The following is a list of the conditions boxers are predisposed to. It is by no means a complete list nor does it imply your boxer will automatically suffer from one or more diseases listed here. You should consult your licensed veterinarian for additional information, treatment and/or medical care.
Waxy deposits clog the hair follicles in areas such as the chin. Acne does not affect the overall health of the boxer, so treatments should not be aggressive or overdone. Some boxers will have an outbreak from playing with rubber toys (like KONGS, etc…)
This disease is hereditary and means there is an obstruction below the aortic valve. A veterinarian can diagnose this condition in a variety of ways including x-rays and an ECG. Some dogs require medication. This is a serious condition that can result in sudden death. Dogs who have this condition should never be bred -even if he is a “normal” littermate.
Boxers are prone to several bleeding disorders including von Willebrand’s Disease, Factor VII deficiency and Prothrombin disorder.
The overall incidence of cancer is incredibly prevalent in the Boxer dog. Mast-cell tumors, histiocytomas and lymphomas are common.
DEGENERATIVE MYELOPATHY (DM)
DM is a potentially debilitating neurological condition that can eventually paralyze its victims, can occur with relative frequency in Boxers. Unfortunately, the cause of DM remains unknown, although researchers in both clinical and basic sciences are working to find answers. Article: Dealing With DM
What is particularly frustrating is that signs of the condition (progressive spinal weakness and paralysis) do not usually appear until later in life, after a dog has been used in a breeding program.
Boxers are one of the most common breeds affected by this condition. Demodex mites are on the skin of all dogs; however, some dogs are born with a defective immune system and so generalized demodicosis (mange) becomes an issue. The condition is thought to be genetically transmitted. Dogs with a history of demodicosis or generalized demodicosis should never be bred.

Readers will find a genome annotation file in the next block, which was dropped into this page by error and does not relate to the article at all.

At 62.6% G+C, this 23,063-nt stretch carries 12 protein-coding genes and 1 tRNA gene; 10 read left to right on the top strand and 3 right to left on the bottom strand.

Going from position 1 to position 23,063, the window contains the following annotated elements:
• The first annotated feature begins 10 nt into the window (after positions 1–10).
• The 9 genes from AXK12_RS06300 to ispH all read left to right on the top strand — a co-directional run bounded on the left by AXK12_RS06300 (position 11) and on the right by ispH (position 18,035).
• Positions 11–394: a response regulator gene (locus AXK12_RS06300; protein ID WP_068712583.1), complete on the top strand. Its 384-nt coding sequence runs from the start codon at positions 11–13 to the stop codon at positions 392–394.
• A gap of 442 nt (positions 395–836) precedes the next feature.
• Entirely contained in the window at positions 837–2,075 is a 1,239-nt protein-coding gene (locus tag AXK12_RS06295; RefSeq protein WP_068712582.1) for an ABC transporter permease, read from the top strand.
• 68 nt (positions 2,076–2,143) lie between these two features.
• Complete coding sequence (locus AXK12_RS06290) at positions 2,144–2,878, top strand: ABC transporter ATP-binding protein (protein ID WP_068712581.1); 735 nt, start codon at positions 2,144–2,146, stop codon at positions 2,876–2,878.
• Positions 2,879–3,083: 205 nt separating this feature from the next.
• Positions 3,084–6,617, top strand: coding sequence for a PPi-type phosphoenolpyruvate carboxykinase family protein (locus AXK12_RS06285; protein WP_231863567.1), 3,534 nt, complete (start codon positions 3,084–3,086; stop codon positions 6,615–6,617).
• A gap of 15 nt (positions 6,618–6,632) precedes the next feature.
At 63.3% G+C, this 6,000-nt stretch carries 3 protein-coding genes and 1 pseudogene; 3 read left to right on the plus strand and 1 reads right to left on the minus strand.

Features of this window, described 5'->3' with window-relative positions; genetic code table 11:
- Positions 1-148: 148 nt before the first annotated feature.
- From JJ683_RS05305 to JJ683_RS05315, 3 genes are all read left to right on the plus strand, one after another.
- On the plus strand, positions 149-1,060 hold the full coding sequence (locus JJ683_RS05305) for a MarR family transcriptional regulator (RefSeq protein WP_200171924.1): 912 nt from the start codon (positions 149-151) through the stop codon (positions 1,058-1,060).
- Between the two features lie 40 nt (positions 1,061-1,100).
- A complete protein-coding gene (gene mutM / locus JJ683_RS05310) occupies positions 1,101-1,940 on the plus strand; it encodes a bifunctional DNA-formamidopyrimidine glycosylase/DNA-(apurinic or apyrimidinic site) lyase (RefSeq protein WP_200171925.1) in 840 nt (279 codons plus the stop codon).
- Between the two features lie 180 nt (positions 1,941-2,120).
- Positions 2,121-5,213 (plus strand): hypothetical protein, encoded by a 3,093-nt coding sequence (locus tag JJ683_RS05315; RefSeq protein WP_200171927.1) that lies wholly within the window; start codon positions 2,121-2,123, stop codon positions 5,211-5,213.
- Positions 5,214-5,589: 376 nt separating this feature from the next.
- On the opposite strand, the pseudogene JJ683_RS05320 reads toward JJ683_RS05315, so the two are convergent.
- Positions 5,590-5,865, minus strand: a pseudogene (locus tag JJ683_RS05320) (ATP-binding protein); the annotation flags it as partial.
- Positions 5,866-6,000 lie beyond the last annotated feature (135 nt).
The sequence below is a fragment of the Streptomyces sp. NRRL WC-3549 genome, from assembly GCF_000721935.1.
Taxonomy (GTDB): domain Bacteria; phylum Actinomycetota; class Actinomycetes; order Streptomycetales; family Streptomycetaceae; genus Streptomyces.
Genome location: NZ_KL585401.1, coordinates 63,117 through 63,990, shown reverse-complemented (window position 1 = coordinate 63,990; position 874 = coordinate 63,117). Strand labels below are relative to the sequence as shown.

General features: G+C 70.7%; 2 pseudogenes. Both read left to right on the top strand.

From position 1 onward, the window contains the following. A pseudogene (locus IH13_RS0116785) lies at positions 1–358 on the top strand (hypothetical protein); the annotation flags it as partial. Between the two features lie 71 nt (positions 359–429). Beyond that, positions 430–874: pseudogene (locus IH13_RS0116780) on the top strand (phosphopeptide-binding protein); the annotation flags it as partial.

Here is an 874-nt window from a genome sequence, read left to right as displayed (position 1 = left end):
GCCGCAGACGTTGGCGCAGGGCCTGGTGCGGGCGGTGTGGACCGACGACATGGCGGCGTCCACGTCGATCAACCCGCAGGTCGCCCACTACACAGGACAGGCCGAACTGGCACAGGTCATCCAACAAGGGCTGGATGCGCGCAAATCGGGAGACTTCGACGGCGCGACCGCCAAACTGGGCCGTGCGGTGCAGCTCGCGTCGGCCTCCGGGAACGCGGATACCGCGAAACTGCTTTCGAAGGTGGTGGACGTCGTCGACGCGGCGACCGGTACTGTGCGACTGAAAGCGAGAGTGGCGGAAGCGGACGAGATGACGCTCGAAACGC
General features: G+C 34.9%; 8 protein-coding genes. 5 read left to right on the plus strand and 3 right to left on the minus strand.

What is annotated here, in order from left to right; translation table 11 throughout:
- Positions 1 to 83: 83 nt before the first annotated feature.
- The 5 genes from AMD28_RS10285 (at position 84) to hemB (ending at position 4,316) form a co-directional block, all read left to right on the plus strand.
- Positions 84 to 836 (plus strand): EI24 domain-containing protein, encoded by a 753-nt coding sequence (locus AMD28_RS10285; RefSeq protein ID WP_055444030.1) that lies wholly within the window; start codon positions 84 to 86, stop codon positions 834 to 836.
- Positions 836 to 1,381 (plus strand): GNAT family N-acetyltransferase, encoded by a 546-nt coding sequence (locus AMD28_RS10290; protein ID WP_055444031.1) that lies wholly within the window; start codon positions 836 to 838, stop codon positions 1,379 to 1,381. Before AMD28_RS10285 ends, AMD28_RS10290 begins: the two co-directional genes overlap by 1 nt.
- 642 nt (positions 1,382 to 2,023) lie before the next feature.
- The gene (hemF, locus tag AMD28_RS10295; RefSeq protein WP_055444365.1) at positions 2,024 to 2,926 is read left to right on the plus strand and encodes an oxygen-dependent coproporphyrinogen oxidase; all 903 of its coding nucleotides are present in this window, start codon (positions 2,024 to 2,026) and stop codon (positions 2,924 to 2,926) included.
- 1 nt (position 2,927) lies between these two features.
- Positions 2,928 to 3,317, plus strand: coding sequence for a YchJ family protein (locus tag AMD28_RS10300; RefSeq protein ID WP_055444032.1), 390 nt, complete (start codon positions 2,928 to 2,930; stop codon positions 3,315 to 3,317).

This refers to a defect of the heart muscle. Essentially, the heart is not an effective pump and the dog eventually dies from heart failure. This condition is extremely common in the Boxer. It is believed to be genetic. Routine vet exams are recommended for young and middle-aged adults. There is no cure for cardiomyopathy. Responsible breeders should know the medical history going back at least three generations and should not use dogs in their breeding program who suffer from this condition.
Boxers are particularly prone to bloat. Bloat occurs when air (gas) gets trapped in the stomach and it actually twists. Blood supply to the stomach is cut off. If your dog does not get medical attention immediately at the onset, he will die. Bloat can occur if your Boxer engages in exercise before or after eating and drinking. It also happens when your dog eats too quickly. You can help lessen the chance of this LIFE THREATENING condition, by placing large toys (too big for your dog to pick up or push out of the bowl) in your dog’s food dish, so he has to eat around them, thus slowing down his pace. Breaking up servings and feeding your companion two or three times per day is an appropriate recommendation, as he will not be “starving” and will be less likely to scarf his food down quickly. Never let your Boxer exercise or “rough house” directly before or after meals. Do not let your Boxer gulp down water. It’s best to offer little bits and refill throughout the day.
This is a genetically transmitted problem of the hip joint. Dysplastic hips promote degenerative joint disease which can eventually incapacitate the joint. Aspirin, anti-inflammatory drugs and surgery are all options depending on the dog and the severity.
HISTIOCYTIC ULCERATIVE COLITIS
This is a “chronic inflammatory disease of the bowel” that occurs almost exclusively in the Boxer.” It is believed to be genetic in cause. Younger Boxers seem to be affected and develop severe diarrhea. Diagnosis is through a biopsy of the colon. There is no cure and the condition is life-long.
The body produces too much cortisol. In most cases, the condition results from a tumor in the pituitary gland of the brain. It is usually seen in middle-aged to older dogs. Some signs are: increased thirst, hunger and need for urination, hair loss, muscle atrophy and lack of energy. There are several screening tests for Cushing’s Syndrome.
This condition is the most commonly diagnosed hormone problem in the Boxer. It refers to an insufficient amount of thyroid hormone being produced. Hypothyroidism can be difficult to diagnose. It is beneficial to run a basic panel evaluation T-4, free T-4, TSH and check cholesterol levels on a regular basis. Boxers who suffer from Hypothyroidism should never be used in a breeding program.
REFRACTORY SUPERFICIAL CORNEAL ULCERS
These are ulcers on the surface of the eye. Eyes are usually watery and painful. Surgery is sometimes required to trim away the damaged cornea with antibiotics applied as necessary.
In summary, canine parents pass genetic disorders on to their puppies. The only way to lessen the perpetuation of breed-specific disorders is to breed only healthy dogs that have been tested and certified as being free of those genetic problems!